Monday, November 27, 2017

Tricks for Reading the Christmas Story

Here comes the Christmas season! If  you are like me, you struggle to keep the right perspective during this season. There are so many distractions from the "true meaning of Christmas."

So, here's one idea for keeping your focus. Take time every day to dig into the Christmas story, reading and reflecting. You can just read a few verses and let God take over your imagination as you read. You can find the primary stories in Matthew 1-2 and Luke 1-2.

As you read consider these tricks for deeper understanding.
  • Read the story in an unfamiliar translation. You can find lots of them at
  • Imagine yourself in the context of the first century, as an ordinary person: poor, struggling, powerless.
  • Imagine how the story would feel to different people in the story: Mary, Joseph, the shepherds, the magi, Herod, Herod's court, Mary's family, Joseph's family, Simeon, Anna, etc.
  • Look for some of the familiar story elements and see if they are really in the stories. When did the shepherds see the star? (They didn't.) How many wise men were there? (We don't know.) What was the innkeeper like? (There is no mention of an innkeeper.)
  • Let different family members read different parts.
  • Read the story by the light of an oil lamp.
Let's keep our focus on Jesus this season!

Monday, November 20, 2017

Radical Thanks

There are different levels of thanks. We say thanks to the clerk runs the register or the family member who passes the salt. We say thank you for gifts, and may even write a note. We thank the boss for a raise. We thank our family for understanding when we need to ask forgiveness.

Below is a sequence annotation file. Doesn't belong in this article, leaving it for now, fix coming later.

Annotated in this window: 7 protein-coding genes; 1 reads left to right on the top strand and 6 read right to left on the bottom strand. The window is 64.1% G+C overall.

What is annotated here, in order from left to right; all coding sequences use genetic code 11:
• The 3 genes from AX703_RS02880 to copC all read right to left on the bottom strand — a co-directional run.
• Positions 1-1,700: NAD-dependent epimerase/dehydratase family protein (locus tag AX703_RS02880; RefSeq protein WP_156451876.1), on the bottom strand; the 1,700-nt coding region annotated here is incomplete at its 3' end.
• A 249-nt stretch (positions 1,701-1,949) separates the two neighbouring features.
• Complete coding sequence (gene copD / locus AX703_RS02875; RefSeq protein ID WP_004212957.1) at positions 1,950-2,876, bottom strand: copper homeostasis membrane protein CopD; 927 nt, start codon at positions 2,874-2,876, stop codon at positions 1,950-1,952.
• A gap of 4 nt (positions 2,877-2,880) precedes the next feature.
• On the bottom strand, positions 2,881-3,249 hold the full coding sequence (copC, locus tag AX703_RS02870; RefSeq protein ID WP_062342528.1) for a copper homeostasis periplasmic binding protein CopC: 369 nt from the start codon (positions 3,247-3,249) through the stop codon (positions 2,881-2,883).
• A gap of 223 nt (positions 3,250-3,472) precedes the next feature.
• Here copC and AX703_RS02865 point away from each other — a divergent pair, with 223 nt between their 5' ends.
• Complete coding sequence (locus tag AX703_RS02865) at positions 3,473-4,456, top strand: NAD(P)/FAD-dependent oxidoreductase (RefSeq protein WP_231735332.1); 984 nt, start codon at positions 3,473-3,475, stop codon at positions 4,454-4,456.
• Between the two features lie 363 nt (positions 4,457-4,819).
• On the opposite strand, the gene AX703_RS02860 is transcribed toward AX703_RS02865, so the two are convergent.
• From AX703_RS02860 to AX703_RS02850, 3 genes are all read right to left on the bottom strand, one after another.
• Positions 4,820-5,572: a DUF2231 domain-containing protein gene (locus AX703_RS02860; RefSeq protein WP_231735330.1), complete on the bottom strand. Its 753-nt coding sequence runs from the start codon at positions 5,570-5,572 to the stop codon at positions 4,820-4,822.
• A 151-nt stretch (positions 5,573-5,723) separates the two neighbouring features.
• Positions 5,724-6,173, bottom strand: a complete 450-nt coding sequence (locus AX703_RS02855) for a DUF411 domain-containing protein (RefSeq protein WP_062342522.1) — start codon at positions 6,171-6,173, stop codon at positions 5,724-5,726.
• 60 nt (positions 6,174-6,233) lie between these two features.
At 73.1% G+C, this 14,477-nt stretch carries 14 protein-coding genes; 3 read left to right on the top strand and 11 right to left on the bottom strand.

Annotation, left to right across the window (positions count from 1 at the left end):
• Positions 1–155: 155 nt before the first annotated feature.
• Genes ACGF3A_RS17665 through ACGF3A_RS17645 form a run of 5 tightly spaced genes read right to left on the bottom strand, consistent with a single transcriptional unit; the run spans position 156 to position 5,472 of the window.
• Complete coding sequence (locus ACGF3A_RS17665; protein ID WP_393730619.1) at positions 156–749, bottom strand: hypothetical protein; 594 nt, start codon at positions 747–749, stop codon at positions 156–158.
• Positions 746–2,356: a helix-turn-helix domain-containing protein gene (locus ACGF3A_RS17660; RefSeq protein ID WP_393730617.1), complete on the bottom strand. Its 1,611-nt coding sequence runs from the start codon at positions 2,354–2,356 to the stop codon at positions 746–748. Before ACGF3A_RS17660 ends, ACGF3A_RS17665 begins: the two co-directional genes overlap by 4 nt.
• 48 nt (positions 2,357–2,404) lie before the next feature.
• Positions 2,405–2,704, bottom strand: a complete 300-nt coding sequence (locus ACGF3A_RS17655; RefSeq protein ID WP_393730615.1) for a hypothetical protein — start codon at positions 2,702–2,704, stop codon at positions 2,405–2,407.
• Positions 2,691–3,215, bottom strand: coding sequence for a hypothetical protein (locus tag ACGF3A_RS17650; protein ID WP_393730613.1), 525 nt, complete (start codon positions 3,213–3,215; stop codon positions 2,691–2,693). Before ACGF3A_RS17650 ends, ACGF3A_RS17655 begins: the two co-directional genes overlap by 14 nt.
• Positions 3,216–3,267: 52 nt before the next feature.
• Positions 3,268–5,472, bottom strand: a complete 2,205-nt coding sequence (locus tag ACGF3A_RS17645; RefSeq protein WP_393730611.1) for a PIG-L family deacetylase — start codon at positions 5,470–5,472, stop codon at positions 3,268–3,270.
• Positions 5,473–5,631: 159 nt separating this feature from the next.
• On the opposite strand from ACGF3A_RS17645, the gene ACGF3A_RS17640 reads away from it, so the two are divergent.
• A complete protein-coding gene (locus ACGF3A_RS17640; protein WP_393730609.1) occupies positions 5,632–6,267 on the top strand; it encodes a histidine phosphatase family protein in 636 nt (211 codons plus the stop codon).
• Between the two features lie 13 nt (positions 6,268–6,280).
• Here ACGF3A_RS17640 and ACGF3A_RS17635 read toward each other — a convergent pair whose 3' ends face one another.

You may thank your spouse for helping with household chores or filling the car with gas. We thank guests for coming to see us. We may also thank them when they leave.

When my first child was a week old, I thanked my mother for all she did for me. I had no idea, and I was only beginning to learn.

Usually an expression of thanks comes with a smile. Our glad hearts shine through our happy faces.

But sometimes gratitude reaches us much more deeply. Sometimes we can't smile. We are humbled. We understand that someone has sacrificed for us, loved us through our indifference, persisted past our pride. That kind of gratitude hits us at the core.

A grateful woman came to Jesus, as he reclined for dinner at someone's house. She came up and stood behind him, crying so profusely that her tears dripped on Jesus's unshod feet. She bent down to wipe his feet with her hair. She opened her expensive bottle of perfume and poured it over Jesus's feet. In her gratitude, she was broken. From the root of her soul, she expressed her thanks to Jesus. She was broken emotionally for the One who had made her whole. She was beginning to understand the depth of Jesus's love for her. And her heart overflowed with loving thanks.

Have you ever been moved to tears with gratitude? Such is the heart that truly understands thanks.

Monday, November 13, 2017

Surprise! It's the Kingdom!

Some things should never surprise us. You get behind a slow poke when you are running late. The children can't agree on a restaurant for dinner. The printer is "off line" when you want to print right now. Murphy's Law is real.